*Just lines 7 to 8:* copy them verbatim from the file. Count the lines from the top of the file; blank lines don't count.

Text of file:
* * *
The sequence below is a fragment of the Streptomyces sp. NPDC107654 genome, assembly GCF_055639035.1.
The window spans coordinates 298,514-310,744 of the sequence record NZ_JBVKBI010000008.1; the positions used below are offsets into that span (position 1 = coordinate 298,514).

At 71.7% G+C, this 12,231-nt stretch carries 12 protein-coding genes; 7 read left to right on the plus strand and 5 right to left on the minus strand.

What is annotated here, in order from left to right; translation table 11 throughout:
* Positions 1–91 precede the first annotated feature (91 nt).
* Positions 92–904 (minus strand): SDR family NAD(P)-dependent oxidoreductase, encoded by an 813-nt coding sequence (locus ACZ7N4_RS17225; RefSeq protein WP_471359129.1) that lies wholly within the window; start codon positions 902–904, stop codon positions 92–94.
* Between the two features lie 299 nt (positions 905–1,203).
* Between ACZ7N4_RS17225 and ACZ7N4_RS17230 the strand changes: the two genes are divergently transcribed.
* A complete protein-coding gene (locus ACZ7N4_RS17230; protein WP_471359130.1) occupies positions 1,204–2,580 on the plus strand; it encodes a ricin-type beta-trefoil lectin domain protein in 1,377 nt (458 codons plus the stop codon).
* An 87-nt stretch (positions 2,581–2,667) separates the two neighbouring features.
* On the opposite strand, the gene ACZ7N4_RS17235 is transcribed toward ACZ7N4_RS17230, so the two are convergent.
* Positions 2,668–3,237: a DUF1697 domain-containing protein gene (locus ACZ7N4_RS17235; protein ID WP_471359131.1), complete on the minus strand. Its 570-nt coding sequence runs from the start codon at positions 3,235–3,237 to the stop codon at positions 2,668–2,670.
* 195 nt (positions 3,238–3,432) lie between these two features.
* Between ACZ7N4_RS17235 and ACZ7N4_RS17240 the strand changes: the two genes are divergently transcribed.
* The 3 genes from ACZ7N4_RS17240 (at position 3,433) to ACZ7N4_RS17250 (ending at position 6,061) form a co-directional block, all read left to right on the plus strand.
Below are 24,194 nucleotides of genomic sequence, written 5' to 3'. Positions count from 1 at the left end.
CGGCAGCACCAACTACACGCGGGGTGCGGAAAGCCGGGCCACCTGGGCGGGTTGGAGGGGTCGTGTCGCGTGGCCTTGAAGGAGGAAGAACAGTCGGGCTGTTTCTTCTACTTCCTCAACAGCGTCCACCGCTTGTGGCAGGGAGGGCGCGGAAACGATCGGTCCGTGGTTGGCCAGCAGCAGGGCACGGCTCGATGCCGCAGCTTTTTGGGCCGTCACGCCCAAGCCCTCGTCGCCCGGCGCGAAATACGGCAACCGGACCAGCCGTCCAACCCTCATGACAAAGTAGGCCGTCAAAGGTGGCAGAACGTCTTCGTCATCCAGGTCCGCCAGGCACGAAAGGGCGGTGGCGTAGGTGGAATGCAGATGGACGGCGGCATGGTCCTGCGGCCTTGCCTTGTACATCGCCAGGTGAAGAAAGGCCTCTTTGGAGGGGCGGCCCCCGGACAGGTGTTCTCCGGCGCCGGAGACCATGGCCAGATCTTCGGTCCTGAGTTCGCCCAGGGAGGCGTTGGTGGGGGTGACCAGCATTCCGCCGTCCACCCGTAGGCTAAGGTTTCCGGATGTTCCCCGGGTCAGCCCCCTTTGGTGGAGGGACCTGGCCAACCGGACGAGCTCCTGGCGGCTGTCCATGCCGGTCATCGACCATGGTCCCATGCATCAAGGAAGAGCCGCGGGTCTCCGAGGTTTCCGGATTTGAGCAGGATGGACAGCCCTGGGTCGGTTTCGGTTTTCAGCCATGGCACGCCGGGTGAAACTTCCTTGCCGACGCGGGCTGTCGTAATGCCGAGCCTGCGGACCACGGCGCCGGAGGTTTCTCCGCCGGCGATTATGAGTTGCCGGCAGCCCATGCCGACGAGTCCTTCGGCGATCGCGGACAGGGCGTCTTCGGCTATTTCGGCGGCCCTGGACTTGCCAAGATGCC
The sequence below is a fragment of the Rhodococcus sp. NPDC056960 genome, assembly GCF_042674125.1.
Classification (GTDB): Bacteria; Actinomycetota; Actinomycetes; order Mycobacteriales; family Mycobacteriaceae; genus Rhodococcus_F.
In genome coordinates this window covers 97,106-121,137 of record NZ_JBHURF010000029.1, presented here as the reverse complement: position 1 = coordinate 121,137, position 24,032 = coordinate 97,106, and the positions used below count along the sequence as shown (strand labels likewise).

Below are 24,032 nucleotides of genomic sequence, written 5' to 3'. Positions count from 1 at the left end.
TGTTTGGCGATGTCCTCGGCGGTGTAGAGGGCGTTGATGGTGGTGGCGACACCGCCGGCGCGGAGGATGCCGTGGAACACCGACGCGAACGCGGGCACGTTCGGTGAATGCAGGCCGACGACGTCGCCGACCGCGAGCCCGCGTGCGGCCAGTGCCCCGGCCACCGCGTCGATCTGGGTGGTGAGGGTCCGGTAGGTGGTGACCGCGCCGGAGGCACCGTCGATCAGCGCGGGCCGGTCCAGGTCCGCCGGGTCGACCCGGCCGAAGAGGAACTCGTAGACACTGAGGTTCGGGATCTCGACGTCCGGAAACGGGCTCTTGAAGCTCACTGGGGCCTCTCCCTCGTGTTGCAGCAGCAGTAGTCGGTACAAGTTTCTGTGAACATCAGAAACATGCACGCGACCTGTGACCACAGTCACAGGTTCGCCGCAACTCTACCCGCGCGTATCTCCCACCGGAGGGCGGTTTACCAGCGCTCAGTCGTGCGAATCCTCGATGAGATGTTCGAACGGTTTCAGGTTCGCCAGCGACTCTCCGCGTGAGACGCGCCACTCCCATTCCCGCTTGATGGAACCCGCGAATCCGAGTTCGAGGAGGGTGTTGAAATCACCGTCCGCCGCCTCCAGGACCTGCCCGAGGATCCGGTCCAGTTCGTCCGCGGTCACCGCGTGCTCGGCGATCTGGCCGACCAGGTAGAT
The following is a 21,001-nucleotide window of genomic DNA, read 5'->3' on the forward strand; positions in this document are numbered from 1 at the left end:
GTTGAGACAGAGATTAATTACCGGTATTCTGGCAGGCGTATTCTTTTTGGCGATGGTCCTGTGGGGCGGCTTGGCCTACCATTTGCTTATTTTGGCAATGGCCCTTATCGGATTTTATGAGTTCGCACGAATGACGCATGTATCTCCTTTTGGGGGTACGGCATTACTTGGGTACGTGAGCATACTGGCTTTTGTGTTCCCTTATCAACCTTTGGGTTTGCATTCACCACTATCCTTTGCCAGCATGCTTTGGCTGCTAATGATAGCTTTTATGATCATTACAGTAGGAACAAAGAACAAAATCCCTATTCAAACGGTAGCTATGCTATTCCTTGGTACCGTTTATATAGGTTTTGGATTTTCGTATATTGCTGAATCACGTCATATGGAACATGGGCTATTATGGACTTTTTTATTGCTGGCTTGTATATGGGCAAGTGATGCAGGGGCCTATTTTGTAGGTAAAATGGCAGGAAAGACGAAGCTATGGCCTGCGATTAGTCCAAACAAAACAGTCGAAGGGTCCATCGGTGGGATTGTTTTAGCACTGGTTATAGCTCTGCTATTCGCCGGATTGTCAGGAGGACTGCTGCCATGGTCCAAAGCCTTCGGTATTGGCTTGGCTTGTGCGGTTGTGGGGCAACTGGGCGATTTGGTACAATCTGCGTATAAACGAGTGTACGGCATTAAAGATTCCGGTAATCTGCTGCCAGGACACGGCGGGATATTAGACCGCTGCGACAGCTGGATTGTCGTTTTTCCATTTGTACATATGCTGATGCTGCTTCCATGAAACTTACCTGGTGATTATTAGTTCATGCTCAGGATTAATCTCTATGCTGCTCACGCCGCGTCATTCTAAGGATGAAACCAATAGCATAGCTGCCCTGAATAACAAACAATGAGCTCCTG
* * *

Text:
* Between the two features lie 299 nt (positions 905–1,203).
* Between ACZ7N4_RS17225 and ACZ7N4_RS17230 the strand changes: the two genes are divergently transcribed.